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When you start your career, your skills are pretty much what you learned in school. It’s like carrying a small purse with some cash and a debit card. In the first few years, you’ll take that purse everywhere. Many years later, you’ll find it safely tucked away in a suitcase full of skills that you’ll carry along from job to job. Throughout my 20-year career, I’ve picked up many skills since graduating.
Before I pass along my advice on building up your skill set and maintaining a successful career in marketing or tech, I have this story to share. It’s not off topic, I promise.
Over a diet soda (and some chocolate, I must confess), I had a nice chat with two women, each at different points in their careers. One just graduated college; the other has been working for about five years. They both had a familiar look in their eyes. The recent grad had the look of, “What am I going to do next, and am I fully prepared for my first job?” The other had a slightly similar look, but you could see a sense of confidence mixed with some curiosity. I could see her thoughts forming, and then she said: “I wish I had learned this in school. Then, I could do these projects myself.”
I told them that the best years of your career will come when you take the initiative to learn something new. I’m not talking about on-the-job experience. Of course, that too is incredibly valuable. I’m talking about taking a class, watching a tutorial or getting someone to teach you something you have absolutely no experience in.
When you start your first job, you’ll meet many people with different levels of experience. This is when you need to be a sponge and open to learning new things. It’s normal to be excited and eager to apply your training and education to impress your co-workers, but keep your eyes open for opportunities to self-educate and learn from others.
Skill-building is essential. So much so, LinkedIn not only lets us add skills but social sharing encourages us to endorse each other for skills we excel at. Make sure you spend ample time improving your skills before you pick up another one. Learning new things, especially in the early years of your career, can be scary or seem like a distraction that won’t help you improve your craft. That couldn’t be further from the truth.
At my first job, I worked as a graphic artist for a small business, a software consulting company. My first task was to build the company’s new website. During my interview, I vividly recall explaining to the CEO that I had absolutely no experience coding a website but that I was confident I could design a beautiful and intuitive site for his company. He assured me he wasn’t concerned about my lack of coding abilities and that I would learn those skills in my new job -- and I did. I was paired up with two senior developers, and they taught me HTML. It was hard, especially for me, a right-brained person. And this was back in 1997, when CSS was in limited usage and Adobe Dreamweaver hadn’t yet been released for PCs.
I have looked back on my first year and realized that taking on a new skill was a lifelong lesson. Be a sponge!
Every opportunity I’ve had to learn something new has made me a better designer and marketer. Learning how to write HTML code, for example, helped me in different ways. First, it reminded me that designing for the web is not like designing for print. It’s not a blank canvas on which you can freely design across the pages. Coding also taught me how engineers think and how things are built. These concepts are particularly important when designing user interfaces or working on product marketing.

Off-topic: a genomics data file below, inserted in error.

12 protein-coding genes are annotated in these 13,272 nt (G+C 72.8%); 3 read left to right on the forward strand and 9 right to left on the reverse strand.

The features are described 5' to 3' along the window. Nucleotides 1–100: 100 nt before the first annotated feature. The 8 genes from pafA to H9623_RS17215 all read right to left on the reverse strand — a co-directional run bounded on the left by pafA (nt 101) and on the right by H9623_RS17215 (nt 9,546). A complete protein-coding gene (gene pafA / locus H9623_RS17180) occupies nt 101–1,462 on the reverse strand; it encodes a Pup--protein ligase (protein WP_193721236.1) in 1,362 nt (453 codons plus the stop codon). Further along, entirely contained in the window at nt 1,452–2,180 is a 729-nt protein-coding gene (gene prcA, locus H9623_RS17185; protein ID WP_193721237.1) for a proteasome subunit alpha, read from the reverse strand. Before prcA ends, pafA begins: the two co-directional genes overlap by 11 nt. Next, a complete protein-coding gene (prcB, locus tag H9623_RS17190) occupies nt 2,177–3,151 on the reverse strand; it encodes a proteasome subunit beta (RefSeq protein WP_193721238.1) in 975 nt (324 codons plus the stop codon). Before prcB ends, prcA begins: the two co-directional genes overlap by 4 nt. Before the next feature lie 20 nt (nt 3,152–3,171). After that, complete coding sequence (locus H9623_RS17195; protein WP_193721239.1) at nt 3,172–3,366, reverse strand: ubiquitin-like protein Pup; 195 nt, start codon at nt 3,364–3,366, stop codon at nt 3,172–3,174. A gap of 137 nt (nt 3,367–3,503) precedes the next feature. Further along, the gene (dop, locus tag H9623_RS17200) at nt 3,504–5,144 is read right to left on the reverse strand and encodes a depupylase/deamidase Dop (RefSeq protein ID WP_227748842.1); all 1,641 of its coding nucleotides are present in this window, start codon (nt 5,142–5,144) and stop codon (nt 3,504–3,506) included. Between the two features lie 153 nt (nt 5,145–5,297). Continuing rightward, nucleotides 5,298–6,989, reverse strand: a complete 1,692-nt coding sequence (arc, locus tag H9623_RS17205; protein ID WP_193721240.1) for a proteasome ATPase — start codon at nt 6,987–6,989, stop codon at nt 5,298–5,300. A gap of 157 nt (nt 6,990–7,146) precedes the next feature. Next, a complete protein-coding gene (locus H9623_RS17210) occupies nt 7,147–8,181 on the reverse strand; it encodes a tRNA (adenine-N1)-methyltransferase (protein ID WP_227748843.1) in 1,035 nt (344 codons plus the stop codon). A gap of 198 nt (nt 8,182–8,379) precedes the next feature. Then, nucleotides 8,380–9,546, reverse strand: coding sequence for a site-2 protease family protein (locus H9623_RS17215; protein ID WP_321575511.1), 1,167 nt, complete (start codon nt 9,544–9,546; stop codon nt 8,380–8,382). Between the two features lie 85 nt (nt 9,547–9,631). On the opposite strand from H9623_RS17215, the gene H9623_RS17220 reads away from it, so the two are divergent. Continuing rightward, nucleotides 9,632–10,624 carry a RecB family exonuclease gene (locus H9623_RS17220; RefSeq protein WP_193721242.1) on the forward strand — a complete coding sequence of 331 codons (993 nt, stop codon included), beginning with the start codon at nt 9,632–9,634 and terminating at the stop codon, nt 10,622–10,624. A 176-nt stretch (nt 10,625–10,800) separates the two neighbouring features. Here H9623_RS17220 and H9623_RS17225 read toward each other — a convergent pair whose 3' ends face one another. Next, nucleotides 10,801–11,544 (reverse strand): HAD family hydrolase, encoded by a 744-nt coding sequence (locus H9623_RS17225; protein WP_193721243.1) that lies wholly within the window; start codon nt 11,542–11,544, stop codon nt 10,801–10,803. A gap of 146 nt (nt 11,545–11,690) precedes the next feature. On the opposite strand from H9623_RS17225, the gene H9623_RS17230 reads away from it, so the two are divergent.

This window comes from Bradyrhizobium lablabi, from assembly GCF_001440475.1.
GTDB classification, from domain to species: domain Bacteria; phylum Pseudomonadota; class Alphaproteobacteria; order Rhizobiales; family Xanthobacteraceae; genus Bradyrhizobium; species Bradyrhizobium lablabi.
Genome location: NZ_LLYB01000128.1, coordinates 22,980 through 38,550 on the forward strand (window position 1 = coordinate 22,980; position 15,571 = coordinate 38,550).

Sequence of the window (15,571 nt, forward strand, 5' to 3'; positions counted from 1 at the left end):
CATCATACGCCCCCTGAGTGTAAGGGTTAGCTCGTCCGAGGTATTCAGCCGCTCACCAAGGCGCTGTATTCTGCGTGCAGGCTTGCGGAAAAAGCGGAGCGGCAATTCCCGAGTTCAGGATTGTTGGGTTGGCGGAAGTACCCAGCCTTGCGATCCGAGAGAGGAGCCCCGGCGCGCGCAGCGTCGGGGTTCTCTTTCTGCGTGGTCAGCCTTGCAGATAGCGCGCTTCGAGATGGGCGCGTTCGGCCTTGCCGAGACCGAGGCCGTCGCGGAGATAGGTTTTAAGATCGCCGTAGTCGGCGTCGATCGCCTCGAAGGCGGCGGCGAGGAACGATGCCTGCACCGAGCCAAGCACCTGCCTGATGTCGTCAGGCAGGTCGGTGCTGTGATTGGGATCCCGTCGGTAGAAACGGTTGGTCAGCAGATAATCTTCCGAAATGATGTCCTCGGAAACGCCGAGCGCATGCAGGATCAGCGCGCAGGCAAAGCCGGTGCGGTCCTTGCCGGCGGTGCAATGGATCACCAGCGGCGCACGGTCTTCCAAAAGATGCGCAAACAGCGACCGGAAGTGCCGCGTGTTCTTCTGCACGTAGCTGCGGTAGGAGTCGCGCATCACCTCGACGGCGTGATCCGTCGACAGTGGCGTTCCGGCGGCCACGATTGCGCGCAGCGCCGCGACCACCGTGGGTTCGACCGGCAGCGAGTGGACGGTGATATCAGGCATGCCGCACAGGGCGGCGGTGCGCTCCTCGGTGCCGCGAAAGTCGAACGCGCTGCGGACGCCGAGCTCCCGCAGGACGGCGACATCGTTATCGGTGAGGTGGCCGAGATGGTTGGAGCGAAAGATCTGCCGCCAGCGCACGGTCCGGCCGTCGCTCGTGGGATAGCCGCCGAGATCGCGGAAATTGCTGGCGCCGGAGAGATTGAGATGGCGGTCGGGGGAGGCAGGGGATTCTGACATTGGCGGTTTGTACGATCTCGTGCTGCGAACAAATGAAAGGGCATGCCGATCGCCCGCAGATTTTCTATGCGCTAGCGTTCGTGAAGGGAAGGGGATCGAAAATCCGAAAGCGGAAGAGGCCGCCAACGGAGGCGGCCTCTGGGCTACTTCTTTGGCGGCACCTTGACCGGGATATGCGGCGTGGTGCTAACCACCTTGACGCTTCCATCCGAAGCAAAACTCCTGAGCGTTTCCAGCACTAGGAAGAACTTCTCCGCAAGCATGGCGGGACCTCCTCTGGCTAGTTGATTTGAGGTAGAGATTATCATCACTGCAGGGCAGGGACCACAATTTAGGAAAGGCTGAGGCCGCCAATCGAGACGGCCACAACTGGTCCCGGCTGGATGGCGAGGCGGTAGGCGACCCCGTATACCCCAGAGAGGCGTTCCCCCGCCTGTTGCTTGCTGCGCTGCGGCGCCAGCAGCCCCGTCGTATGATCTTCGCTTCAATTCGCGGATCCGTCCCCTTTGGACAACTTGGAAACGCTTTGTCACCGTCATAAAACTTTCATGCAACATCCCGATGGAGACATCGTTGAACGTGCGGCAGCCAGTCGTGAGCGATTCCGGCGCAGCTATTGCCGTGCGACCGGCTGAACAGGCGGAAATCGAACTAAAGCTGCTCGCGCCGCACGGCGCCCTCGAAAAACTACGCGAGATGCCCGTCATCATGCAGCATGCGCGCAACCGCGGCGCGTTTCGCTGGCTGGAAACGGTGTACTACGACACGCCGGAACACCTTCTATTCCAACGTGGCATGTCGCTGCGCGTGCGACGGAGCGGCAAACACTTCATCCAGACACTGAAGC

About halfway into my career, I hit a crossroads and picked up another skill. I was at a fantastic company but found there wasn’t any room for advancement. I put out a few feelers and went to an unusual interview. I wasn’t told what job I was applying for. In fact, my interviewer said something like, “I like your portfolio and I want to hire you, but I have to get with human resources to sort out a job title and description.”
He eventually offered me a role in executive communications, supporting the office of the CEO. I was hired to do presentation design and communications support. Everyone in the department had either a degree in communications or journalism. I had neither; I was an art major. I had little experience in writing outside of advertising.
In the beginning, I received some harsh feedback, and that pushed me to want to become better at writing. I read books, I wrote a lot, I edited a lot. And most importantly, I got advice and tips from some amazing writers who I worked with over the years.
Seek the resources you need to learn new skills on your own, and never hesitate to reach out to others who can teach you. As a woman in the marketing or technology field, you’ll find challenges along the way, but you can overcome them and find success simply by having the courage to learn something new.
Since you’re reading this article, you’ve already got the best tool to get started. Just decide what you want to learn and type it into the search bar or open an email and ask someone for help with something you want to learn more about.
If you’re like me, an expert packer when it comes to traveling, I know you’ll find room in your suitcase for one more skill. Happy learning!
Original article featured in Forbes.com on Sep 17, 2018.
Article by: Deanna Salas
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